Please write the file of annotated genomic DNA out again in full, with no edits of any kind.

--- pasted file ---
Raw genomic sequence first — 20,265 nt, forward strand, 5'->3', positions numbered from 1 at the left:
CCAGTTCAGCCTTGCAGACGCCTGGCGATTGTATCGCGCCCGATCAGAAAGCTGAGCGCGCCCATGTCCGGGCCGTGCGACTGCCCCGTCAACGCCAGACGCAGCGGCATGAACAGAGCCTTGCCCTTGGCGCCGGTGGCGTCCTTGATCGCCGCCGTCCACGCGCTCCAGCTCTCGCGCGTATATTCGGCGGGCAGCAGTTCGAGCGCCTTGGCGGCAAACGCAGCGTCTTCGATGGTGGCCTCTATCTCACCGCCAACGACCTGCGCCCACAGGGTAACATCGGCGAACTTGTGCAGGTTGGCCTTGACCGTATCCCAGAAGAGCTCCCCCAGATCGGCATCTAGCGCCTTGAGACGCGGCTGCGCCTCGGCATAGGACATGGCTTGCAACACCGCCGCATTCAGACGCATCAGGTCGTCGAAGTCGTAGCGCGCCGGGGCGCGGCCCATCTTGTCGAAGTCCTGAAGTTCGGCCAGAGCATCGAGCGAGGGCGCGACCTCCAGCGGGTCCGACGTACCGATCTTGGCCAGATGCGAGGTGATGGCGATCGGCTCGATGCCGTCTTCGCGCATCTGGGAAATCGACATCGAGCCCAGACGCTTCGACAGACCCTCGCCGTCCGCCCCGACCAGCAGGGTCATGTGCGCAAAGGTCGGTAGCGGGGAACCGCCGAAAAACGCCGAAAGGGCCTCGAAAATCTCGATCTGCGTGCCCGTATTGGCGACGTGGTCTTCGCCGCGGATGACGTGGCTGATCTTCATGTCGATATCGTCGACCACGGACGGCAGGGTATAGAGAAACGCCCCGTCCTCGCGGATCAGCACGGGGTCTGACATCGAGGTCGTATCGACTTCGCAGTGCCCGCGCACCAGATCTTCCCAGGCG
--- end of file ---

Raw genomic sequence first — 20,265 nt, forward strand, 5'->3', positions numbered from 1 at the left:
CCAGTTCAGCCTTGCAGACGCCTGGCGATTGTATCGCGCCCGATCAGAAAGCTGAGCGCGCCCATGTCCGGGCCGTGCGACTGCCCCGTCAACGCCAGACGCAGCGGCATGAACAGAGCCTTGCCCTTGGCGCCGGTGGCGTCCTTGATCGCCGCCGTCCACGCGCTCCAGCTCTCGCGCGTATATTCGGCGGGCAGCAGTTCGAGCGCCTTGGCGGCAAACGCAGCGTCTTCGATGGTGGCCTCTATCTCACCGCCAACGACCTGCGCCCACAGGGTAACATCGGCGAACTTGTGCAGGTTGGCCTTGACCGTATCCCAGAAGAGCTCCCCCAGATCGGCATCTAGCGCCTTGAGACGCGGCTGCGCCTCGGCATAGGACATGGCTTGCAACACCGCCGCATTCAGACGCATCAGGTCGTCGAAGTCGTAGCGCGCCGGGGCGCGGCCCATCTTGTCGAAGTCCTGAAGTTCGGCCAGAGCATCGAGCGAGGGCGCGACCTCCAGCGGGTCCGACGTACCGATCTTGGCCAGATGCGAGGTGATGGCGATCGGCTCGATGCCGTCTTCGCGCATCTGGGAAATCGACATCGAGCCCAGACGCTTCGACAGACCCTCGCCGTCCGCCCCGACCAGCAGGGTCATGTGCGCAAAGGTCGGTAGCGGGGAACCGCCGAAAAACGCCGAAAGGGCCTCGAAAATCTCGATCTGCGTGCCCGTATTGGCGACGTGGTCTTCGCCGCGGATGACGTGGCTGATCTTCATGTCGATATCGTCGACCACGGACGGCAGGGTATAGAGAAACGCCCCGTCCTCGCGGATCAGCACGGGGTCTGACATCGAGGTCGTATCGACTTCGCAGTGCCCGCGCACCAGATCTTCCCAGGCG